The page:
January 29, 2011

Cuomo may scale back prison-closing plan

Under pressure before the budget, Cuomo appears to be scaling back his plans for prison reform.

"Nearly a month ago, Gov. Andrew M. Cuomo made a call to close some prisons an emotional capstone of his first annual address to the Legislature, vowing, to sustained applause from fellow Democrats, that underused prisons would no longer be “an employment program” for upstate New York.

The issue has long prompted resentment, particularly for families of New York City residents who are shipped hours north of the city to be incarcerated, to places like the Clinton Correctional Facility in Dannemora, which is perched in the northern Adirondacks.

But now Mr. Cuomo appears to be, at least partly, in retreat.

The governor and his staff had considered closing or consolidating potentially 10 or more adult and youth prisons and other facilities controlled by the corrections department, but they have faced stiff resistance from Senate Republicans, who are trying to fend off the loss of hundreds of state jobs in some of their upstate districts.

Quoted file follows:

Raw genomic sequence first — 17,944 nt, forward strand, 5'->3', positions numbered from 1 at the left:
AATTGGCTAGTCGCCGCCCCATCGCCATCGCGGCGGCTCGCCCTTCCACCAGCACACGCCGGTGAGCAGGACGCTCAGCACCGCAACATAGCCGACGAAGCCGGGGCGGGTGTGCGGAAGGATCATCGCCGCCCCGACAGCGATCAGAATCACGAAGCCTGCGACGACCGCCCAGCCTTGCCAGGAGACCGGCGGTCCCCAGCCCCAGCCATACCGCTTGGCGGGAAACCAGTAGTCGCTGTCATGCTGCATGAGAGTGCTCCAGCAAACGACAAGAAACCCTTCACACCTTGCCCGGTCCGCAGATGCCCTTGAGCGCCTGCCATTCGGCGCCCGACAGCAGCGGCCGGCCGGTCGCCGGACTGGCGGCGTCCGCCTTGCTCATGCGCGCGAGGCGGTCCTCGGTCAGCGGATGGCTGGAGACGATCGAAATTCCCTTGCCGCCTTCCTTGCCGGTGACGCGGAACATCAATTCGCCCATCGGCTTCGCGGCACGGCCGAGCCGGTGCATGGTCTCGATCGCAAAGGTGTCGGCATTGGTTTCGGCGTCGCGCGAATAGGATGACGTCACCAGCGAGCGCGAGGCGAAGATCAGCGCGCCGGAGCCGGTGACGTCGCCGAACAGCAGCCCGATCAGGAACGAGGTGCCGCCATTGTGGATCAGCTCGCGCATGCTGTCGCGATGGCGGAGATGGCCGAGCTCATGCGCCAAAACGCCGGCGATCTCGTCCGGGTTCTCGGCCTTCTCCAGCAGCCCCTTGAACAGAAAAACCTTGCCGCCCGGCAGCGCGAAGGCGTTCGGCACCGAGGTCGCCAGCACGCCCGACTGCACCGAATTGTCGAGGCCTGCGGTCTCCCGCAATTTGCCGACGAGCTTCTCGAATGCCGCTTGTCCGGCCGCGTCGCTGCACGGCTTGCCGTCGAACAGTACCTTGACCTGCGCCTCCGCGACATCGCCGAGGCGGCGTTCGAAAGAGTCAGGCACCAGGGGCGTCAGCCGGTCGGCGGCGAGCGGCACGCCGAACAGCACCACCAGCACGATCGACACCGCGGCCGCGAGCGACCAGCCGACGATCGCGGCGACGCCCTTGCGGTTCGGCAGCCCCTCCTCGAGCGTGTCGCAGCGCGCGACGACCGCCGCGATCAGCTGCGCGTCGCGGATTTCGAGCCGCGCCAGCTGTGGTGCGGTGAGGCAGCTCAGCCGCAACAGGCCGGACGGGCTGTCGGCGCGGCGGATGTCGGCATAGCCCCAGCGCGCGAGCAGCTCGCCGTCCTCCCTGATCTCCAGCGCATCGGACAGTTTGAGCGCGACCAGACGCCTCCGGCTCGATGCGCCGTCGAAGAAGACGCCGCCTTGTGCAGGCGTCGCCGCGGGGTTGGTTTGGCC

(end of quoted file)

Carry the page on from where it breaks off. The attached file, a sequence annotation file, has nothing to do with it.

Now the governor appears to be scaling back his ambitions, those with knowledge of his plans said. They spoke on the condition of anonymity because they were not allowed to talk on the record about the governor’s budget deliberations ahead of the budget’s completion.

Any plan to shutter specific prisons is unlikely to be included in the budget Mr. Cuomo releases on Tuesday and will be left to negotiations with the Legislature as it hammers out a final budget over the next two months.

The governor’s office has already signaled a willingness to accommodate Republicans; a plan floated on Friday in The New York Post suggests as few as six prisons would be closed, three of them in New York City, including two that house work-release programs.

If the new strategy holds, it would sharply curtail Mr. Cuomo’s ambition and could ultimately even increase the proportion of prisoners sent upstate."

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